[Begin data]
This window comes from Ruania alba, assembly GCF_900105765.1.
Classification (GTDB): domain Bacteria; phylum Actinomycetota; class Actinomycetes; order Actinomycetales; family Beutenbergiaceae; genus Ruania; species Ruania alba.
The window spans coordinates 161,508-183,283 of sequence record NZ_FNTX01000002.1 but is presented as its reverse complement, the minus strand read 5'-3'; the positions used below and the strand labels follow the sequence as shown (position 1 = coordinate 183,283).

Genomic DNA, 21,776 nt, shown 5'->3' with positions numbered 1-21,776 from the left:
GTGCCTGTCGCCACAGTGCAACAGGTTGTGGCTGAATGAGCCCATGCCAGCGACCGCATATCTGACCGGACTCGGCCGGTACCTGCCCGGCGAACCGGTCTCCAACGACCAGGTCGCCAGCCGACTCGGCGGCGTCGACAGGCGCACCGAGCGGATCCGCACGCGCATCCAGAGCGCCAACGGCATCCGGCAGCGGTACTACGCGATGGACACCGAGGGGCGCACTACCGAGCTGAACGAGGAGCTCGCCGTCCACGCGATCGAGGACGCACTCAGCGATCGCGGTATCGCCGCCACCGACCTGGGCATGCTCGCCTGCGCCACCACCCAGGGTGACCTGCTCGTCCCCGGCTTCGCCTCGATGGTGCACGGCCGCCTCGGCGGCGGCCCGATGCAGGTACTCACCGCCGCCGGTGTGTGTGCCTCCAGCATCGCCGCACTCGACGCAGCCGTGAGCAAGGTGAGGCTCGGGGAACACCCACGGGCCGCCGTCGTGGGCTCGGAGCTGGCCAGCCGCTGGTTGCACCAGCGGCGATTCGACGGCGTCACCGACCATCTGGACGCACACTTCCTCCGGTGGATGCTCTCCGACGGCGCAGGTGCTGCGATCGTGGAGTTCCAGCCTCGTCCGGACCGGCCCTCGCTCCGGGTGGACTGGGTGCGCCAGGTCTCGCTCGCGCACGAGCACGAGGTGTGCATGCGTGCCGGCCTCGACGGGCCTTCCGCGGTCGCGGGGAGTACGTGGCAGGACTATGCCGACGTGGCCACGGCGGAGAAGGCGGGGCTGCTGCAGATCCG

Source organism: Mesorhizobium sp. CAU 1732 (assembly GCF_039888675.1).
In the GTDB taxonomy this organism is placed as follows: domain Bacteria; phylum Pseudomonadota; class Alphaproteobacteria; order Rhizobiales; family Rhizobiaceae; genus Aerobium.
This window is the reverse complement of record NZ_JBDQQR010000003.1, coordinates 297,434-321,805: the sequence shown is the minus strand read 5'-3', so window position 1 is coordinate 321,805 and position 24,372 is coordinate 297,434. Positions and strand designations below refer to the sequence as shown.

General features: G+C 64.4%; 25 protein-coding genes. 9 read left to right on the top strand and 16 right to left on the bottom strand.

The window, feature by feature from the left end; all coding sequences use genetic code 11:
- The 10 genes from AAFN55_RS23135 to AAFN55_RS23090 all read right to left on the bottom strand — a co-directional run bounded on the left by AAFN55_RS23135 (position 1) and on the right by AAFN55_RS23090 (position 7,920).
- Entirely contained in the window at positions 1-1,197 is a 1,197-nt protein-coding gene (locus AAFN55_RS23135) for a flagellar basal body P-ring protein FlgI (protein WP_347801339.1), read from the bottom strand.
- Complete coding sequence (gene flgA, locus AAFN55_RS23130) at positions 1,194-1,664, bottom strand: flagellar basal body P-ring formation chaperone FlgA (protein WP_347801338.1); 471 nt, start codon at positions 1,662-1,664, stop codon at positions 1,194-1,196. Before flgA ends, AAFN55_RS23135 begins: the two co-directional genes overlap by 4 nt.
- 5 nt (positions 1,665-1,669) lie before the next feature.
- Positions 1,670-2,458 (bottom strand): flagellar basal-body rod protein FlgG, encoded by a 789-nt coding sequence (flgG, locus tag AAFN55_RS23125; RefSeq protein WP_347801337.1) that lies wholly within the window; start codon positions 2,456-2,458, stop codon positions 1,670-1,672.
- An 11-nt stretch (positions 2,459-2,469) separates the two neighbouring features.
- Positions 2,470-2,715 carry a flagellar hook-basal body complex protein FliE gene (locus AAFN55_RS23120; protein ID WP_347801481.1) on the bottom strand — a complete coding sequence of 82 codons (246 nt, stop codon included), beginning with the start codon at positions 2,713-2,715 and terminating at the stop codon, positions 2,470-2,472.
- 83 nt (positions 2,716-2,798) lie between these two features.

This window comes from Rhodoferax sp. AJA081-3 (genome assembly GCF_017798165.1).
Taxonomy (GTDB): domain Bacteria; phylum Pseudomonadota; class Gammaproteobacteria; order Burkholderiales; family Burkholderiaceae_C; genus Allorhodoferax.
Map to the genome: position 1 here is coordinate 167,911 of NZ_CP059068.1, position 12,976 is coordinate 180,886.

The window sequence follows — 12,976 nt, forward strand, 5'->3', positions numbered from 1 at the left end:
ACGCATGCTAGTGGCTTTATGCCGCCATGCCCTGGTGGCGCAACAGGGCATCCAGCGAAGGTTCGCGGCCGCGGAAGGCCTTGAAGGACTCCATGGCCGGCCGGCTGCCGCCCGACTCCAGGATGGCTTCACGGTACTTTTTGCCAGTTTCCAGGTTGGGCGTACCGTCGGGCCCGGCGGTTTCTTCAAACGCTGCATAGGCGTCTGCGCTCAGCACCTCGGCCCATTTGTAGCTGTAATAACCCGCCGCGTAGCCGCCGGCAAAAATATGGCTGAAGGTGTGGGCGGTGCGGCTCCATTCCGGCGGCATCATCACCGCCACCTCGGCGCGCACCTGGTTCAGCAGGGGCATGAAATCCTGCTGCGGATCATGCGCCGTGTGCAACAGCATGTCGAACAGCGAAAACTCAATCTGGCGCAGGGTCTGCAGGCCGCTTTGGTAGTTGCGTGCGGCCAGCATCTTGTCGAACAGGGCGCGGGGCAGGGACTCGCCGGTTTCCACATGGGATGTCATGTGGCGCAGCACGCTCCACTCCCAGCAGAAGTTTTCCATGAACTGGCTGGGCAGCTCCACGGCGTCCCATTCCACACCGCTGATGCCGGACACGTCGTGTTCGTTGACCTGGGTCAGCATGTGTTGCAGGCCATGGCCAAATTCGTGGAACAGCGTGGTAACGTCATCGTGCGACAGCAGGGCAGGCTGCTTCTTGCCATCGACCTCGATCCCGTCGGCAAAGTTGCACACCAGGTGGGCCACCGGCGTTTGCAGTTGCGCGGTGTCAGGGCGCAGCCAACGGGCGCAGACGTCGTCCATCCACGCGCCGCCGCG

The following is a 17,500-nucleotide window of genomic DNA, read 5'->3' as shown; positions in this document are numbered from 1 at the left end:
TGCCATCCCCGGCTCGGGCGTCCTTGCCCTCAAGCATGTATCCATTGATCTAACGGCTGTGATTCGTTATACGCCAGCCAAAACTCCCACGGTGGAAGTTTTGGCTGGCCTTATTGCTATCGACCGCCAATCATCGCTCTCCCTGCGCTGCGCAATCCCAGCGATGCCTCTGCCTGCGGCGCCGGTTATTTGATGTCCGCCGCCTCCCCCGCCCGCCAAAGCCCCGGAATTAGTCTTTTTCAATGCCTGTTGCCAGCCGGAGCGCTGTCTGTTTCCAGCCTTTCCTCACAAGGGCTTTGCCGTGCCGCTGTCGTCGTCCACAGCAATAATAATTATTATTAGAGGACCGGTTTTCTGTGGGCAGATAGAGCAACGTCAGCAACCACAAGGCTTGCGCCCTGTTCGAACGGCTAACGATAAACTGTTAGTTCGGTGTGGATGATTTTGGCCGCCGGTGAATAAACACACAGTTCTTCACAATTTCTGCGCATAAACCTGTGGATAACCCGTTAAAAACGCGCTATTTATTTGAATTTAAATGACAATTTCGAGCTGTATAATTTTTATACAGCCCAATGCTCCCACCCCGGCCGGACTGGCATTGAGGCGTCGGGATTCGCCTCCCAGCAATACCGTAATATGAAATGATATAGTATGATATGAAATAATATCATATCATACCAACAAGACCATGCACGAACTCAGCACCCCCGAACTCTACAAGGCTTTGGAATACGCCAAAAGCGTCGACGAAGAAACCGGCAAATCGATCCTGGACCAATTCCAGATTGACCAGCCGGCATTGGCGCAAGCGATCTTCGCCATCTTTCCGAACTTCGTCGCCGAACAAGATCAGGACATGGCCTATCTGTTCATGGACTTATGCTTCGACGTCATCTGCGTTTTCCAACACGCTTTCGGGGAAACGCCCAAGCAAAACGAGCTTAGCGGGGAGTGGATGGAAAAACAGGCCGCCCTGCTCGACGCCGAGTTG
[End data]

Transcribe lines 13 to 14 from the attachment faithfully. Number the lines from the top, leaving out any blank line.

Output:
- Complete coding sequence (gene flgA, locus AAFN55_RS23130) at positions 1,194-1,664, bottom strand: flagellar basal body P-ring formation chaperone FlgA (protein WP_347801338.1); 471 nt, start codon at positions 1,662-1,664, stop codon at positions 1,194-1,196. Before flgA ends, AAFN55_RS23135 begins: the two co-directional genes overlap by 4 nt.
- 5 nt (positions 1,665-1,669) lie before the next feature.